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SWP Glossary Terms

SWP Chapter 1

TermDefinition
Capacity The means or capabilities (such as people, skills, or resources) required to reach social and economic goals.
Capital Various types of wealth that can be applied to improving one's quality of life. Types of capital include human, social, physical and financial
Conservatism A political ideology that promotes traditional values, moral standards, and conformity to the existing social order.
Contributory Program An income security program that works as a savings plan, requiring working individuals to contribute to a fund, which then compensates them when they are not working. Government Ex: Employment Insurance.
Deserving Poor A social label once applied to people who were sick, aged, disabled, or otherwise incapable of supporting themselves and deemed worthy of public relief.
Globalization "The process by which all peoples and communities come to experience an increasingly common economic, social and cultural environment"
Income Inequality The unequal distribution of wealth in capitalist systems, characterized as a division between the very rich and the very poor; the inequality is reflected in the average earnings of high-income and low- income groups. a.k.a income gap
Income Distribution A strategy that is based on Keynesian economics; in practice, governments use the tax system to shift (or redistribute) income away from high- and moderate-income earners toward those with low incomes.
Income Security Program A government-sponsored initiative that provides financial aid to replace or supplement a person's income during times of unemployment. People often receive these benefits because of old age, sickness, or disability.
Income Test A type of financial test used to determine eligibility for an income security program or social service. Eligibility is based on an applicant's income rather than on personal needs or means of earning income
Institutional Approach The view that social welfare is a primary institution of society (similar to religion, government, and education) and therefore has a normal, legitimate, and necessary function in a civilized, modern society.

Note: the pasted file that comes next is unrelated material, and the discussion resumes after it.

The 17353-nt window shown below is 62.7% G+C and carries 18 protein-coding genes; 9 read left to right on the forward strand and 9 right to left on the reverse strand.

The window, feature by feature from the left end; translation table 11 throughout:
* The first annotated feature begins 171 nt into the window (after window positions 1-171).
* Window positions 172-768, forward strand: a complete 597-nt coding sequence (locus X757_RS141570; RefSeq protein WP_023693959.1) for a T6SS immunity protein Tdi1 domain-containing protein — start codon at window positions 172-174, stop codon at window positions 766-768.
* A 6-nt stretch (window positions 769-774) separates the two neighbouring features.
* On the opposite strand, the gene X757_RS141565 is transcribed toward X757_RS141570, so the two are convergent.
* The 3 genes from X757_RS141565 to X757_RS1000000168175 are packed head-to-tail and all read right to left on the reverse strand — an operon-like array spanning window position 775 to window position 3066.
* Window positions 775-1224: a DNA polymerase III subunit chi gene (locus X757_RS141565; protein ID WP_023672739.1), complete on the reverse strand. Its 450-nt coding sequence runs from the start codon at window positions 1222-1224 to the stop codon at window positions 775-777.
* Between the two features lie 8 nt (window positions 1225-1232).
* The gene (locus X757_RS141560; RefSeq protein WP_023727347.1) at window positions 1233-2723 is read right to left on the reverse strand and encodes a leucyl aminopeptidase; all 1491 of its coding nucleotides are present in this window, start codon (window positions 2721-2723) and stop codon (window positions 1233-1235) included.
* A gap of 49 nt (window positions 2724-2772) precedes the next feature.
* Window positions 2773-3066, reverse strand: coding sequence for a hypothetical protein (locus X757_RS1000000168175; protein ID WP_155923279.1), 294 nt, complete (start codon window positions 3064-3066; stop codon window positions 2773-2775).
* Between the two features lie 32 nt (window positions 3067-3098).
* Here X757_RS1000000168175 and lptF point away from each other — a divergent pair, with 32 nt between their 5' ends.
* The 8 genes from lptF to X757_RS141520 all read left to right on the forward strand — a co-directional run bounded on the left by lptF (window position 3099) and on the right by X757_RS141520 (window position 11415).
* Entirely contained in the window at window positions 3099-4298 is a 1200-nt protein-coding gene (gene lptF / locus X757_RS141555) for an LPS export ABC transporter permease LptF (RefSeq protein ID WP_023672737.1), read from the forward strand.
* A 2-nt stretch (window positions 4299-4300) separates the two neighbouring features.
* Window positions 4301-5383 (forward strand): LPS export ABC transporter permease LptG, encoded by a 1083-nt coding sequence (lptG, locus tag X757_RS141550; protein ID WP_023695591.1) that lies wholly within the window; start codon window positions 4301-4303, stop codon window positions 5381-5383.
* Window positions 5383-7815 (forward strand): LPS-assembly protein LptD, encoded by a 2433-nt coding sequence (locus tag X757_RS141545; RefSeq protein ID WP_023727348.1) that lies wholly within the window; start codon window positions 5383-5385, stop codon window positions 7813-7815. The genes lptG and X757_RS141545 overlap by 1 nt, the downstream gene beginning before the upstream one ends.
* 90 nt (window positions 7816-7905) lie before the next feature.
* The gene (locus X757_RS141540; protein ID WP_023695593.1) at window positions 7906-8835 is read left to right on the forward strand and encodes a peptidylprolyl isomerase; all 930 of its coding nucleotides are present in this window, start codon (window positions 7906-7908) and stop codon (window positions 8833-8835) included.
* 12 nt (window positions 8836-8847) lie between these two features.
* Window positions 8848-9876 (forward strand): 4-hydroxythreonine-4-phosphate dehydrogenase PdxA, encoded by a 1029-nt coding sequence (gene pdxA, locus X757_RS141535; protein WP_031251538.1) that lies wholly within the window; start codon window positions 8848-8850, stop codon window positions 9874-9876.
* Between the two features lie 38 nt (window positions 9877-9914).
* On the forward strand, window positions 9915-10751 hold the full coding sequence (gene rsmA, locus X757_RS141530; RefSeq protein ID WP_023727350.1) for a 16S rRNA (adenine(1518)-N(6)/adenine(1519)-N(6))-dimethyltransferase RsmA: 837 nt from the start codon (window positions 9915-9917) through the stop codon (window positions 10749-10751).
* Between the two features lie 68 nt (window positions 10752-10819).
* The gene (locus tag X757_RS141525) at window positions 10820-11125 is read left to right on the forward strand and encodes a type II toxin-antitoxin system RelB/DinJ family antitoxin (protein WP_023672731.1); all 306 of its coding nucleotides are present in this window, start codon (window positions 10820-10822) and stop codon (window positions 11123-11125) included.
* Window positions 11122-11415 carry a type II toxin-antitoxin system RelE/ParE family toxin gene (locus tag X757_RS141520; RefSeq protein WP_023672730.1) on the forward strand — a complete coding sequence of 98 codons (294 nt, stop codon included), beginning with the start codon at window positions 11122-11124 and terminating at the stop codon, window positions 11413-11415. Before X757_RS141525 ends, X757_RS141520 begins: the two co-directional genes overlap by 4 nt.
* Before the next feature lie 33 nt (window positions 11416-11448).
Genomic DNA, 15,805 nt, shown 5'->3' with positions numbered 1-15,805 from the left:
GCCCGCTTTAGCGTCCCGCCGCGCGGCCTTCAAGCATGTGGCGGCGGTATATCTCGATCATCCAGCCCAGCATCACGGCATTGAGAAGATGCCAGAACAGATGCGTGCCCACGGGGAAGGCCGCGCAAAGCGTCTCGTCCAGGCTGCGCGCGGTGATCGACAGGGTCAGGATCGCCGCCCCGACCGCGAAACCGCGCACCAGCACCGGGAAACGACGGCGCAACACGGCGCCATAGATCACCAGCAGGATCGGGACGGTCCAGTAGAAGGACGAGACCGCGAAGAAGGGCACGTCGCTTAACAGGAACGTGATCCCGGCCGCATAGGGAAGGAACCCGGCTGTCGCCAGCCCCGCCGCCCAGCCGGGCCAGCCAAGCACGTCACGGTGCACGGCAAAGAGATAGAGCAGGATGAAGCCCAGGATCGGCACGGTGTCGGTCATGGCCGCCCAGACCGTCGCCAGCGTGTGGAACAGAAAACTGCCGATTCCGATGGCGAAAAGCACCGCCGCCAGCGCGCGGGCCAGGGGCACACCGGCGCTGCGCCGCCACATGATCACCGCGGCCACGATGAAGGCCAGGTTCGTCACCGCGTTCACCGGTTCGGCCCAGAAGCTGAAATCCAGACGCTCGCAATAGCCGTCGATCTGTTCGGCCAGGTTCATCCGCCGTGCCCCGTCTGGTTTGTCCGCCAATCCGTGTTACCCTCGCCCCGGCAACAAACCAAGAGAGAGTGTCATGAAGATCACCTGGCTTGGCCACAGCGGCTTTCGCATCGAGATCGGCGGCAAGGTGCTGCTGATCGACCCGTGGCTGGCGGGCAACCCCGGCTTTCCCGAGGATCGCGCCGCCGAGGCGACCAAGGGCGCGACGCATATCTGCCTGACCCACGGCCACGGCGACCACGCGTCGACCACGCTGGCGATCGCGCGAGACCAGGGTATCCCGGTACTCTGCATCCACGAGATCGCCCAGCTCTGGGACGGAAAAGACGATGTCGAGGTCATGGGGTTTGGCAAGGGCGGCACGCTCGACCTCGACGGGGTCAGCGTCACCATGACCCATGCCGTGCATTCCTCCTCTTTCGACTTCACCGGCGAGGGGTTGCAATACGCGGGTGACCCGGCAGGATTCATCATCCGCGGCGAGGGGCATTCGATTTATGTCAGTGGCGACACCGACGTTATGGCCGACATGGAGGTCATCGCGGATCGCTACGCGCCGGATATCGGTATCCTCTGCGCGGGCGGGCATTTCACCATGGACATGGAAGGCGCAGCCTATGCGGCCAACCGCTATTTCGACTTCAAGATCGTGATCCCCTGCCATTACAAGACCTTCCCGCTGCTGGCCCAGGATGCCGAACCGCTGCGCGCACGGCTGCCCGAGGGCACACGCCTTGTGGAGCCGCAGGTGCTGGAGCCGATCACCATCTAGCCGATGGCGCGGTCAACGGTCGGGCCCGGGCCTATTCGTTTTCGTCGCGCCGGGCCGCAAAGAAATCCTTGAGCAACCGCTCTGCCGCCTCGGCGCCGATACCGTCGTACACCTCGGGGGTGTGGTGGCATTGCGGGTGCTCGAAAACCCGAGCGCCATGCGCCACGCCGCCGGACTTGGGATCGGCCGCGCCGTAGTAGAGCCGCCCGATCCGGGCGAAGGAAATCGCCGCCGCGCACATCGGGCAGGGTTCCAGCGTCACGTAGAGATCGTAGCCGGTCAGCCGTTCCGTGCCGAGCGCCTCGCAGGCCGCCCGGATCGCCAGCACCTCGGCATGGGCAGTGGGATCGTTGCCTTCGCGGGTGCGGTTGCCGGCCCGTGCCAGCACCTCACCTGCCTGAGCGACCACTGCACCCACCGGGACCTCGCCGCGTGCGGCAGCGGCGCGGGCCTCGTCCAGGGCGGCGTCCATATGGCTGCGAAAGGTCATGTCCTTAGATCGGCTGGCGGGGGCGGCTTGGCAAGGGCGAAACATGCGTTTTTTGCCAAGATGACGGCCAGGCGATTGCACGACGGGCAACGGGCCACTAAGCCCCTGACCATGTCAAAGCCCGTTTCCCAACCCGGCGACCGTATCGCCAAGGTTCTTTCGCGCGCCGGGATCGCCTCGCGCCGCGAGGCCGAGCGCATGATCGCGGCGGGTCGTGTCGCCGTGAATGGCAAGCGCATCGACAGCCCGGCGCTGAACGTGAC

Keynesian Economics An economic theory that emphasizes the role of government in stabilizing society by taking a portion of income from high/ moderate-income earners and giving it to low- income earners. Stimulates economy by giving them money to spend.
Laissez-Faire Government A government that supports the conservative idea of minimal government, and expects the market, private enterprise, and the law of supply and demand to provide people with the income and other resources they need. The French term means "to leave alone."
Liberalism A political ideology that emphasizes people's rights to individuality, freedom of self-expression, and lifestyle choice. Liberals tend to view poverty and other social problems as conditions resulting from flaws in the capitalist system
Means Test A type of financial test used to determine eligibility for an income security program or social service. Eligibility is based on an applicant's income and assets but virtually ignores personal needs. See also income test and needs test.
Need A necessary condition or requirement of human development that, if not met, will result in serious physical, psychological, or social harm.
Needs Test A type of financial test used to determine eligibility for an income security program or social service. Eligibility is based on an applicant's personal needs and the level of income required to meet those needs.
Neoliberalism A contemporary form of conservatism that promotes small government, fiscal responsibility, and the role of business in providing a strong economy that will meet social welfare needs. Compatible with globalization.
Political Ideology A set of beliefs that shape people's views of society, how that society should function, and what should be done to achieve the "ideal" society.
Private Trouble A human need, condition, or situation that can be resolved by the person who is immediately affected, rather than by government.
Program Eligibility A set of criteria that, when met, allows a person to participate in, or potentially benefit from, a publicly sponsored program.
Progressive Universalism An approach to the provision of income security benefits that supplies benefits to all persons who are eligible, but gives a larger benefit to those who need it most. This is a contemporary (and European) version of a universal program.